Embraer To Decide On New Engine End 2012
Embraer, the world's third-largest commercial plane maker, will present plans to re-engine its lineup of regional aircraft to its board of directors at the end of next year, prolonging the wait for airlines eager to fly more fuel efficient E-Jets.
Embraer expects to have the business plan for a new engine ready a year from now, so "the official go-ahead will only come at the end of 2012," Paulo Cesar de Souza e Silva, the plane maker's executive vice president for commercial aviation said.
The first firm orders for the next generation of planes may therefore have to wait until 2013 and deliveries for the new E-Jets may begin only in 2018, a full 14 years after the first generation planes were delivered.
The reward for airlines' wait will be at least a 15 percent improvement in fuel efficiency and the possibility of a longer-bodied version of the Embraer 195, expanding maximum capacity to 132 passengers from the current 122 seats.
"We have to understand exactly what the clients are going to want. Are we going to re-engine two, three or four models? Are we going to change the wings? It's a little early to be talking about costs," Silva said.
Embraer’s approach signals its confidence in the current family of regional E-Jets, which have accumulated over a thousand firm orders since they were launched in 1999 but are now facing mounting competition from upstart rivals from China, Russia and Japan.
A new engine for the jets also reflects Embraer's decision to back away from directly challenging industry giants Airbus and Boeing with a new family of larger commercial planes in the 130 to 160 passenger segment.
Both rivals announced recently that they would install new engines in their best-selling A320 and 737, tightening their grip on the market.
Embraer chief executive Frederico Fleury Curado said on a third-quarter earnings call last month that the company saw little room to enter the larger commercial aviation segment defended by Airbus and Boeing.
Embraer's press office confirmed the following week that Embraer was looking to develop a new engine for its E-Jets at a cost in the range of USD$2 billion.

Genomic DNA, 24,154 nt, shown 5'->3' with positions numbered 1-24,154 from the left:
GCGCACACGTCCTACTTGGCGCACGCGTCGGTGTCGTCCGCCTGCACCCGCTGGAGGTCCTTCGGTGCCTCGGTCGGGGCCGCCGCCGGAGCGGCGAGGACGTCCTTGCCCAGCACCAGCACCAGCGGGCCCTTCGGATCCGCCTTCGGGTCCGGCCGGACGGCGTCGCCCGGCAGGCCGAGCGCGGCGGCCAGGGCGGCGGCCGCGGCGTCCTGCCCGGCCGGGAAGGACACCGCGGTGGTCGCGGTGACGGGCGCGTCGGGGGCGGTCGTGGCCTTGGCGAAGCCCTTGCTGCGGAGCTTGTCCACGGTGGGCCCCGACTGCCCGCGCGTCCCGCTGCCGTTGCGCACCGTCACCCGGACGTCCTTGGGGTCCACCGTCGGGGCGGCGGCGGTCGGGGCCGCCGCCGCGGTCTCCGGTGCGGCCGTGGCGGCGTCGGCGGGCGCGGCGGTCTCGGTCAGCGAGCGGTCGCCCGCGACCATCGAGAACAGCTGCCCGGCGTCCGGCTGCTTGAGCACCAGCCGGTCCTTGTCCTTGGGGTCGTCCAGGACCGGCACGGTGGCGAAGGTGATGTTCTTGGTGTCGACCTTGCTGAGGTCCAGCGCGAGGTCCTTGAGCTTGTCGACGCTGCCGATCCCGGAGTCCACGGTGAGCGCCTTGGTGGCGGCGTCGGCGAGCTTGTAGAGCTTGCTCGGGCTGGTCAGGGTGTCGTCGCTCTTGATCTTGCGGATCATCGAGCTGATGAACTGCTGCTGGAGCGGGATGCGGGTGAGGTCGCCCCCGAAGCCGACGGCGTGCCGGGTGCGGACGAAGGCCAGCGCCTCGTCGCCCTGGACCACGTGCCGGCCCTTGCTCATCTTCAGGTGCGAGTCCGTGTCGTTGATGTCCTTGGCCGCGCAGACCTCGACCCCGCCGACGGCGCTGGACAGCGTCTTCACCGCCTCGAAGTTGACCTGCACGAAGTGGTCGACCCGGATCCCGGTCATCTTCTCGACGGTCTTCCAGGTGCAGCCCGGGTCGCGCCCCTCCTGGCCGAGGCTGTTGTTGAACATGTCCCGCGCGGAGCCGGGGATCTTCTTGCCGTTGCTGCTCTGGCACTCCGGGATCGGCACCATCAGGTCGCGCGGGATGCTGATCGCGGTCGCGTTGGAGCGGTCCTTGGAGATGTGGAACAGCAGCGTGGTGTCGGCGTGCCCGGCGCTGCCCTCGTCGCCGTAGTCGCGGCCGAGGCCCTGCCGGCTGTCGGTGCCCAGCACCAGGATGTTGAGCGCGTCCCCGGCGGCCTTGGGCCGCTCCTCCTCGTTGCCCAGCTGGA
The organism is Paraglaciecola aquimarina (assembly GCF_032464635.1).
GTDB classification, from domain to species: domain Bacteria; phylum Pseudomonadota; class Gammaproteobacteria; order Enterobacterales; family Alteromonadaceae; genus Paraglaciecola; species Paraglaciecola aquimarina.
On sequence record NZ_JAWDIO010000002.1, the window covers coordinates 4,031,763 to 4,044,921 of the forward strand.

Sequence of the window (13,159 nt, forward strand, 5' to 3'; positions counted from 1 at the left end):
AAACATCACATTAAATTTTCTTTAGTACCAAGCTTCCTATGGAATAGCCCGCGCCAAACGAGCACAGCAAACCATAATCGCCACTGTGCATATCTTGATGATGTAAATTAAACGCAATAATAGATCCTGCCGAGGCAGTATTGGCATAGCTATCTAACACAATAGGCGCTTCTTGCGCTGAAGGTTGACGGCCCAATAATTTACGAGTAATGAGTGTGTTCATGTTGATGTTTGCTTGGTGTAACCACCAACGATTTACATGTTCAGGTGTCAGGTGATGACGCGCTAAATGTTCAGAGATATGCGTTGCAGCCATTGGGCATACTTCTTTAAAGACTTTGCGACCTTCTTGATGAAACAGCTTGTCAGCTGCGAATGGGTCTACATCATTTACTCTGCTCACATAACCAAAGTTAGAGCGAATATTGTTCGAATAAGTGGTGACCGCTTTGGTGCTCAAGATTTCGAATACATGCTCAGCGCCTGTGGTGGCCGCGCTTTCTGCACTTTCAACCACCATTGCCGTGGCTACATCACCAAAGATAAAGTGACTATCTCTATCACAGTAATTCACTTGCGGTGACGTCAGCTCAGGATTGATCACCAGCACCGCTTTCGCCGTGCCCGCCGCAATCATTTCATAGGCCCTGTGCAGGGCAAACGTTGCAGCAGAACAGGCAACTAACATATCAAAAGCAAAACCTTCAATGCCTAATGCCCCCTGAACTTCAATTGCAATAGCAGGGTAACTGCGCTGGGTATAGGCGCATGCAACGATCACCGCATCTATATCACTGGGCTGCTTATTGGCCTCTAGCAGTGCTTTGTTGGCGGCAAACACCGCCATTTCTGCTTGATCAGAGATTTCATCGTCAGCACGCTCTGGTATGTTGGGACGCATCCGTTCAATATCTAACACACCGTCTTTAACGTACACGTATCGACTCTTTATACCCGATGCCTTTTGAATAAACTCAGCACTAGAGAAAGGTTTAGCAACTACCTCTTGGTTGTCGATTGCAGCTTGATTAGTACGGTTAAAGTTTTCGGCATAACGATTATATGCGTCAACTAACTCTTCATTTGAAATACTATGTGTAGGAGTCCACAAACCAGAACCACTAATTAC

With a new generation of E-Jets on the horizon, Silva recognised that it "is a challenge" to maintain the pace of 100 commercial aircraft deliveries per year, as clients may hold off contracts for upcoming models.
Embraer will continue with its strategy of "investing in performance and developing a new interior" to keep the E-Jets "up-to-date and competitive in order to minimise that risk."
Embraer's goal for commercial aircraft deliveries of 102 aircraft this year could be exceeded by "perhaps two or three planes," and next year's target for deliveries may be "a little more" than this year, according to Silva.
The European sovereign debt crisis, which is forcing dozens of private-sector lenders there to retreat from riskier lending markets, has reduced the availability of financing for new aircraft sales, he said.
As in 2008, when the collapse of Lehman Brothers froze capital markets and dried up private lending, airlines and leasing companies will depend on state-backed export credit agencies for funding for plane purchases, he added.
For next year at least, Silva said Embraer is well-positioned, with financing already lined up for nearly 70 percent of planned deliveries in 2012.
“There were banks in Europe financing planes and ships that are no longer in the market because of the crisis. French, German and English banks... That's the source of a lot of concern," he said.